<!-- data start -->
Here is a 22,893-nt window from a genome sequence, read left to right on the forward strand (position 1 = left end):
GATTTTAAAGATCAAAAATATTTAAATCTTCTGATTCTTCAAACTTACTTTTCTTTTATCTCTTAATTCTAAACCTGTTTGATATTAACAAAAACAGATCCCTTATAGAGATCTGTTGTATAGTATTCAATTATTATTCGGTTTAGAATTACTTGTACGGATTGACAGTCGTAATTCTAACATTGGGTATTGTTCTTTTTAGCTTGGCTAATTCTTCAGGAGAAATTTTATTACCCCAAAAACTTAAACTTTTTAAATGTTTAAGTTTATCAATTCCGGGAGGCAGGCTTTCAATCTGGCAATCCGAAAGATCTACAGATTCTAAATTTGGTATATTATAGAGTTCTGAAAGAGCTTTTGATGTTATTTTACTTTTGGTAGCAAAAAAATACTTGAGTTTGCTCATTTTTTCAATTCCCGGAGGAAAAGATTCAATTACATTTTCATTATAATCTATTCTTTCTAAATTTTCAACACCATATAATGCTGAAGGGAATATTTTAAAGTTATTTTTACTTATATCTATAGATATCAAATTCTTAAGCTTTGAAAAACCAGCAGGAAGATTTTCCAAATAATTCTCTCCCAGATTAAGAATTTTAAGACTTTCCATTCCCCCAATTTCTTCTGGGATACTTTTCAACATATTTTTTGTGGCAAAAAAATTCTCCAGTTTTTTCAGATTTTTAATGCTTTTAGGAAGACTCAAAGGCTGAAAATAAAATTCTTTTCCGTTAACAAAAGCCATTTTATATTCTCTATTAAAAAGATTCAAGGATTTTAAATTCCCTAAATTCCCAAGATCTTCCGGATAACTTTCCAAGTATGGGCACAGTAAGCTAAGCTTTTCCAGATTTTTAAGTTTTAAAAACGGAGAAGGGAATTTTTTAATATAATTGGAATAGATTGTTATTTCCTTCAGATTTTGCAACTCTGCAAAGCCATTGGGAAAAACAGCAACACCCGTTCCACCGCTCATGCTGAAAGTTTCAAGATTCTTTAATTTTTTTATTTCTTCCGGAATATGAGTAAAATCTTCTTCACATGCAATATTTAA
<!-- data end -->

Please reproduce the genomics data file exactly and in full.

Here is a 22,893-nt window from a genome sequence, read left to right on the forward strand (position 1 = left end):
GATTTTAAAGATCAAAAATATTTAAATCTTCTGATTCTTCAAACTTACTTTTCTTTTATCTCTTAATTCTAAACCTGTTTGATATTAACAAAAACAGATCCCTTATAGAGATCTGTTGTATAGTATTCAATTATTATTCGGTTTAGAATTACTTGTACGGATTGACAGTCGTAATTCTAACATTGGGTATTGTTCTTTTTAGCTTGGCTAATTCTTCAGGAGAAATTTTATTACCCCAAAAACTTAAACTTTTTAAATGTTTAAGTTTATCAATTCCGGGAGGCAGGCTTTCAATCTGGCAATCCGAAAGATCTACAGATTCTAAATTTGGTATATTATAGAGTTCTGAAAGAGCTTTTGATGTTATTTTACTTTTGGTAGCAAAAAAATACTTGAGTTTGCTCATTTTTTCAATTCCCGGAGGAAAAGATTCAATTACATTTTCATTATAATCTATTCTTTCTAAATTTTCAACACCATATAATGCTGAAGGGAATATTTTAAAGTTATTTTTACTTATATCTATAGATATCAAATTCTTAAGCTTTGAAAAACCAGCAGGAAGATTTTCCAAATAATTCTCTCCCAGATTAAGAATTTTAAGACTTTCCATTCCCCCAATTTCTTCTGGGATACTTTTCAACATATTTTTTGTGGCAAAAAAATTCTCCAGTTTTTTCAGATTTTTAATGCTTTTAGGAAGACTCAAAGGCTGAAAATAAAATTCTTTTCCGTTAACAAAAGCCATTTTATATTCTCTATTAAAAAGATTCAAGGATTTTAAATTCCCTAAATTCCCAAGATCTTCCGGATAACTTTCCAAGTATGGGCACAGTAAGCTAAGCTTTTCCAGATTTTTAAGTTTTAAAAACGGAGAAGGGAATTTTTTAATATAATTGGAATAGATTGTTATTTCCTTCAGATTTTGCAACTCTGCAAAGCCATTGGGAAAAACAGCAACACCCGTTCCACCGCTCATGCTGAAAGTTTCAAGATTCTTTAATTTTTTTATTTCTTCCGGAATATGAGTAAAATCTTCTTCACATGCAATATTTAA